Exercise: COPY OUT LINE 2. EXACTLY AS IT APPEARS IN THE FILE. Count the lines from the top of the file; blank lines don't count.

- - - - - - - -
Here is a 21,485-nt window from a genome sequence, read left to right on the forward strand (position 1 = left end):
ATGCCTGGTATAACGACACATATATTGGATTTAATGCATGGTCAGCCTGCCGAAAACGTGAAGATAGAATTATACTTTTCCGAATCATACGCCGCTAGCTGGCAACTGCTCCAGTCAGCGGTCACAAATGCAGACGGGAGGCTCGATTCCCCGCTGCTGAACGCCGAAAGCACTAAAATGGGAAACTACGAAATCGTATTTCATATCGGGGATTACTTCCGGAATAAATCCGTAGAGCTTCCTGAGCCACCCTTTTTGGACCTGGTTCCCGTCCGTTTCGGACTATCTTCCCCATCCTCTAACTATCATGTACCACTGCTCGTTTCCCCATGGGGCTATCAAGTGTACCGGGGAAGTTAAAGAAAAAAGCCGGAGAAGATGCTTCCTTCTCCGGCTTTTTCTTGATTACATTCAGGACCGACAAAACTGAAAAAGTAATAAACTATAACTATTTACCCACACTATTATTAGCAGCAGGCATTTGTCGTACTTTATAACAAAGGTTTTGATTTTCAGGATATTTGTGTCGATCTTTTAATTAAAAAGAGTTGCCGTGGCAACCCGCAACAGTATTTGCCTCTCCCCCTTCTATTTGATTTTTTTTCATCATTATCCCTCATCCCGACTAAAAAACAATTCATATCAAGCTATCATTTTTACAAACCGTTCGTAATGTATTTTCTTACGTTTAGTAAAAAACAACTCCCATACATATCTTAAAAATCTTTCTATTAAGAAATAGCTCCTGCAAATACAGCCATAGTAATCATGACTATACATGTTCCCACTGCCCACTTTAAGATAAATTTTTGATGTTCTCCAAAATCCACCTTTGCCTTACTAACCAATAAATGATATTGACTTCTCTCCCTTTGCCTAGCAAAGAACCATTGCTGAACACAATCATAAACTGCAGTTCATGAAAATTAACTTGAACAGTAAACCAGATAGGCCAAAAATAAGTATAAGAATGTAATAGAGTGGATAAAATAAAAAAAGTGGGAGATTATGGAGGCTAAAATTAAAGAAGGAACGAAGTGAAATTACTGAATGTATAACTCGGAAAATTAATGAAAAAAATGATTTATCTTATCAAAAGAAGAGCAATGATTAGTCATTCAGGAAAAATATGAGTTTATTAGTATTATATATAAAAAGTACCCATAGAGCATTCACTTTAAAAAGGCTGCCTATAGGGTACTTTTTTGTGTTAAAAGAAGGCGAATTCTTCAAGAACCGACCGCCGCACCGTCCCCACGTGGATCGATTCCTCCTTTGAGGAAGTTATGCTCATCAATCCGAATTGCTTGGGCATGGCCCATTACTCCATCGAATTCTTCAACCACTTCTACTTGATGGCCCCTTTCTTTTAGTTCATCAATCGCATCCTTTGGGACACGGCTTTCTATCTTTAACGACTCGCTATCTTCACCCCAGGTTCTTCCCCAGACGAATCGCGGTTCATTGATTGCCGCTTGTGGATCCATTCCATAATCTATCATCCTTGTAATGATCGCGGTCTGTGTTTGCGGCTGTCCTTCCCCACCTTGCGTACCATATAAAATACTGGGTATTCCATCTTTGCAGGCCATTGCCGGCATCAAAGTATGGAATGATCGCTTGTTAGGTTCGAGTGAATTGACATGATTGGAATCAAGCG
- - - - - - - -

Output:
ATGCCTGGTATAACGACACATATATTGGATTTAATGCATGGTCAGCCTGCCGAAAACGTGAAGATAGAATTATACTTTTCCGAATCATACGCCGCTAGCTGGCAACTGCTCCAGTCAGCGGTCACAAATGCAGACGGGAGGCTCGATTCCCCGCTGCTGAACGCCGAAAGCACTAAAATGGGAAACTACGAAATCGTATTTCATATCGGGGATTACTTCCGGAATAAATCCGTAGAGCTTCCTGAGCCACCCTTTTTGGACCTGGTTCCCGTCCGTTTCGGACTATCTTCCCCATCCTCTAACTATCATGTACCACTGCTCGTTTCCCCATGGGGCTATCAAGTGTACCGGGGAAGTTAAAGAAAAAAGCCGGAGAAGATGCTTCCTTCTCCGGCTTTTTCTTGATTACATTCAGGACCGACAAAACTGAAAAAGTAATAAACTATAACTATTTACCCACACTATTATTAGCAGCAGGCATTTGTCGTACTTTATAACAAAGGTTTTGATTTTCAGGATATTTGTGTCGATCTTTTAATTAAAAAGAGTTGCCGTGGCAACCCGCAACAGTATTTGCCTCTCCCCCTTCTATTTGATTTTTTTTCATCATTATCCCTCATCCCGACTAAAAAACAATTCATATCAAGCTATCATTTTTACAAACCGTTCGTAATGTATTTTCTTACGTTTAGTAAAAAACAACTCCCATACATATCTTAAAAATCTTTCTATTAAGAAATAGCTCCTGCAAATACAGCCATAGTAATCATGACTATACATGTTCCCACTGCCCACTTTAAGATAAATTTTTGATGTTCTCCAAAATCCACCTTTGCCTTACTAACCAATAAATGATATTGACTTCTCTCCCTTTGCCTAGCAAAGAACCATTGCTGAACACAATCATAAACTGCAGTTCATGAAAATTAACTTGAACAGTAAACCAGATAGGCCAAAAATAAGTATAAGAATGTAATAGAGTGGATAAAATAAAAAAAGTGGGAGATTATGGAGGCTAAAATTAAAGAAGGAACGAAGTGAAATTACTGAATGTATAACTCGGAAAATTAATGAAAAAAATGATTTATCTTATCAAAAGAAGAGCAATGATTAGTCATTCAGGAAAAATATGAGTTTATTAGTATTATATATAAAAAGTACCCATAGAGCATTCACTTTAAAAAGGCTGCCTATAGGGTACTTTTTTGTGTTAAAAGAAGGCGAATTCTTCAAGAACCGACCGCCGCACCGTCCCCACGTGGATCGATTCCTCCTTTGAGGAAGTTATGCTCATCAATCCGAATTGCTTGGGCATGGCCCATTACTCCATCGAATTCTTCAACCACTTCTACTTGATGGCCCCTTTCTTTTAGTTCATCAATCGCATCCTTTGGGACACGGCTTTCTATCTTTAACGACTCGCTATCTTCACCCCAGGTTCTTCCCCAGACGAATCGCGGTTCATTGATTGCCGCTTGTGGATCCATTCCATAATCTATCATCCTTGTAATGATCGCGGTCTGTGTTTGCGGCTGTCCTTCCCCACCTTGCGTACCATATAAAATACTGGGTATTCCATCTTTGCAGGCCATTGCCGGCATCAAAGTATGGAATGATCGCTTGTTAGGTTCGAGTGAATTGACATGATTGGAATCAAGCG